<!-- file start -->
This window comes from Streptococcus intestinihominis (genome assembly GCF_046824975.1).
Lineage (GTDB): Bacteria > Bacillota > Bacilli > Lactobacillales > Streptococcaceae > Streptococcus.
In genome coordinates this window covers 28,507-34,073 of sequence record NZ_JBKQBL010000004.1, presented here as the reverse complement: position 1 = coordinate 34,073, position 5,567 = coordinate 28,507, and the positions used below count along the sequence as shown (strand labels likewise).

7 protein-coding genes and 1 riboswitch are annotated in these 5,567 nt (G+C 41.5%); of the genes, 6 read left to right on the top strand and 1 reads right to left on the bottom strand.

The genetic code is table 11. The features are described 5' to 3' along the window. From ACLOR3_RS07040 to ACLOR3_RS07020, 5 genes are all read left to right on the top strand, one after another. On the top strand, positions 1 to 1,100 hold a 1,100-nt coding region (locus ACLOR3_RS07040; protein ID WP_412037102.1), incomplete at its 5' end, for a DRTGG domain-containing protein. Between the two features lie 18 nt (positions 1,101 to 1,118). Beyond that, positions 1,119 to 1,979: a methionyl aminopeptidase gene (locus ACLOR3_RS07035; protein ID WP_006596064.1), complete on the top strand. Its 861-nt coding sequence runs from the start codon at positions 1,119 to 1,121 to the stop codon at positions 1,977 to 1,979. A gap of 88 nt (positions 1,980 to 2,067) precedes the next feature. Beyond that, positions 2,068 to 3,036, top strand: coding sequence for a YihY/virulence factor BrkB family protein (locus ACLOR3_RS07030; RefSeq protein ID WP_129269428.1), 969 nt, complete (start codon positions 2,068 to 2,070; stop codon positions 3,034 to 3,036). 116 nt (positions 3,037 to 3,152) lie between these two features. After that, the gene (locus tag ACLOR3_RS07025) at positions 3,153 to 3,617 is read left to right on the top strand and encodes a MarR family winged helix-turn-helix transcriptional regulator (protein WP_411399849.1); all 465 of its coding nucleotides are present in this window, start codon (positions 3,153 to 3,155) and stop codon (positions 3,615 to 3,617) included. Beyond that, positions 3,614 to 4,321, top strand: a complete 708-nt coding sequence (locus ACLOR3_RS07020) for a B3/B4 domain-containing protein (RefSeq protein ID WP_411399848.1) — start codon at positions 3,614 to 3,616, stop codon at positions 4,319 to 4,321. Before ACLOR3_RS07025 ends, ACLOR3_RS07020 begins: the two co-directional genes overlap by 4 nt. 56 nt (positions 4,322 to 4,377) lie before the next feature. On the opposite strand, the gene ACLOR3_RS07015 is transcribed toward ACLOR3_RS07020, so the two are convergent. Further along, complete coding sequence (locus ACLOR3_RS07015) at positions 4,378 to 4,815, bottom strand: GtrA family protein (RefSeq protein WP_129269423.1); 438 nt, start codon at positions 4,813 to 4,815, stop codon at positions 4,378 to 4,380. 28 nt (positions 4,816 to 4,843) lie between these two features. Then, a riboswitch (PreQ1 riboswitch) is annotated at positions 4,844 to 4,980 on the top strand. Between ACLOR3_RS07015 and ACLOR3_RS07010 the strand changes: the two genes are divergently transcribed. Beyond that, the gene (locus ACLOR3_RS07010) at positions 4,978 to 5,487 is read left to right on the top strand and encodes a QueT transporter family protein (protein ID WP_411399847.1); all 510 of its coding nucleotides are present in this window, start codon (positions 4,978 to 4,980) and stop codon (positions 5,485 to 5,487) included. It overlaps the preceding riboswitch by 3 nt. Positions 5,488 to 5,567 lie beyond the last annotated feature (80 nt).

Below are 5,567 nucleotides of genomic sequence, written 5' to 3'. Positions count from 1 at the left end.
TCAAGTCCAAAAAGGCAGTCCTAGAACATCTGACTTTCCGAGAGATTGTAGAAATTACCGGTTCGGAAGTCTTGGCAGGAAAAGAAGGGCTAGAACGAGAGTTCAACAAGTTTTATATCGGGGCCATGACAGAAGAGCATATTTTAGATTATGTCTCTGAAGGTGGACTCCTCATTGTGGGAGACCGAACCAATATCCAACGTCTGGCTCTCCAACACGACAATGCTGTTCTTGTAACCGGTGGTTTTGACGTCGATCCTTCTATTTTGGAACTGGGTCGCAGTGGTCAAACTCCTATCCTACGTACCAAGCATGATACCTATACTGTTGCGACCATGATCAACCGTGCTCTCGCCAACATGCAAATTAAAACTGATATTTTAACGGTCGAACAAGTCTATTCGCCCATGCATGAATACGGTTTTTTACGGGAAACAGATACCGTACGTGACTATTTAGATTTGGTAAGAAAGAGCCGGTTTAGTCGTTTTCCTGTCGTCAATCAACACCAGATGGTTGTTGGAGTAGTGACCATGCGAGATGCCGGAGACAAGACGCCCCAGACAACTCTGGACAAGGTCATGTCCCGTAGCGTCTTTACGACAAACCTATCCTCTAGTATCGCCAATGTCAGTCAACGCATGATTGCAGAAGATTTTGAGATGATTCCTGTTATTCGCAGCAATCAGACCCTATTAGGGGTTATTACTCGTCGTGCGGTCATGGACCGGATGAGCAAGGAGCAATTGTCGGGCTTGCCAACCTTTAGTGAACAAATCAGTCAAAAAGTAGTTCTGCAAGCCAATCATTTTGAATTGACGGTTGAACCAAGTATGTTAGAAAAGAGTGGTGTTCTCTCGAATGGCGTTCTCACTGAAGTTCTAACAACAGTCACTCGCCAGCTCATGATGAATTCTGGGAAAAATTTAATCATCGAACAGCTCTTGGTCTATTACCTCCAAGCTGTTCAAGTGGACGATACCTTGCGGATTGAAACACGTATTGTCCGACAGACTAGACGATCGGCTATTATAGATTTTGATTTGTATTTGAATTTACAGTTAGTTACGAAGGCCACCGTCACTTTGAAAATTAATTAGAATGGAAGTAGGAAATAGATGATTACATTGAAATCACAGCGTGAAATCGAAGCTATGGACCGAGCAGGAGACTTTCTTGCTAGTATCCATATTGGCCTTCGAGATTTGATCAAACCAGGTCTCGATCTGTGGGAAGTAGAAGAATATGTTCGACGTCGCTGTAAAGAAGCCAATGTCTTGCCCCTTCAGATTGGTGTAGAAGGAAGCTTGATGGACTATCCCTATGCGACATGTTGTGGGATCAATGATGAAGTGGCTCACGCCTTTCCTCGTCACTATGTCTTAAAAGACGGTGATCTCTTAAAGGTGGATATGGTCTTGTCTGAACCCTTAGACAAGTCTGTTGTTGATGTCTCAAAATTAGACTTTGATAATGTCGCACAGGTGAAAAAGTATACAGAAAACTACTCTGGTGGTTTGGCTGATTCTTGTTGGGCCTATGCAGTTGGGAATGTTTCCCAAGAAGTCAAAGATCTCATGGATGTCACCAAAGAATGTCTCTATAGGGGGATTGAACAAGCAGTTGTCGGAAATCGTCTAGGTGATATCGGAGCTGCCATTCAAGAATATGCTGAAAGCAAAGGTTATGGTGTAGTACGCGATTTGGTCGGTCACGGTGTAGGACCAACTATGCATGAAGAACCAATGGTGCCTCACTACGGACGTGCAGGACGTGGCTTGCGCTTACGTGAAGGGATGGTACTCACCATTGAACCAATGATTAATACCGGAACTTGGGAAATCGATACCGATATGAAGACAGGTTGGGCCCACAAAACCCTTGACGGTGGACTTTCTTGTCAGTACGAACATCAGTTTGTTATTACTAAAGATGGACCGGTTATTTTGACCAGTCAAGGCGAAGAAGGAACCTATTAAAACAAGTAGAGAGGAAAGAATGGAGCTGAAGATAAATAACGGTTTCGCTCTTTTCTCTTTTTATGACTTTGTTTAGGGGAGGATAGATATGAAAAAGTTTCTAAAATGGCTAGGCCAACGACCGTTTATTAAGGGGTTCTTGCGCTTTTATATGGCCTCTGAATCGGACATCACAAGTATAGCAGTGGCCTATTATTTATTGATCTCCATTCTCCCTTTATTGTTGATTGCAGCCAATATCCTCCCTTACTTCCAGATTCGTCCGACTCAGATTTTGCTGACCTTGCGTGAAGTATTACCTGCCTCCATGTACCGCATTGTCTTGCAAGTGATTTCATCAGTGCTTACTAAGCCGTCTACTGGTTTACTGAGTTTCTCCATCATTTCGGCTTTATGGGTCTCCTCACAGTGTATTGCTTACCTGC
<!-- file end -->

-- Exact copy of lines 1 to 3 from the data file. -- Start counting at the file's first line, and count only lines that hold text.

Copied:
This window comes from Streptococcus intestinihominis (genome assembly GCF_046824975.1).
Lineage (GTDB): Bacteria > Bacillota > Bacilli > Lactobacillales > Streptococcaceae > Streptococcus.
In genome coordinates this window covers 28,507-34,073 of sequence record NZ_JBKQBL010000004.1, presented here as the reverse complement: position 1 = coordinate 34,073, position 5,567 = coordinate 28,507, and the positions used below count along the sequence as shown (strand labels likewise).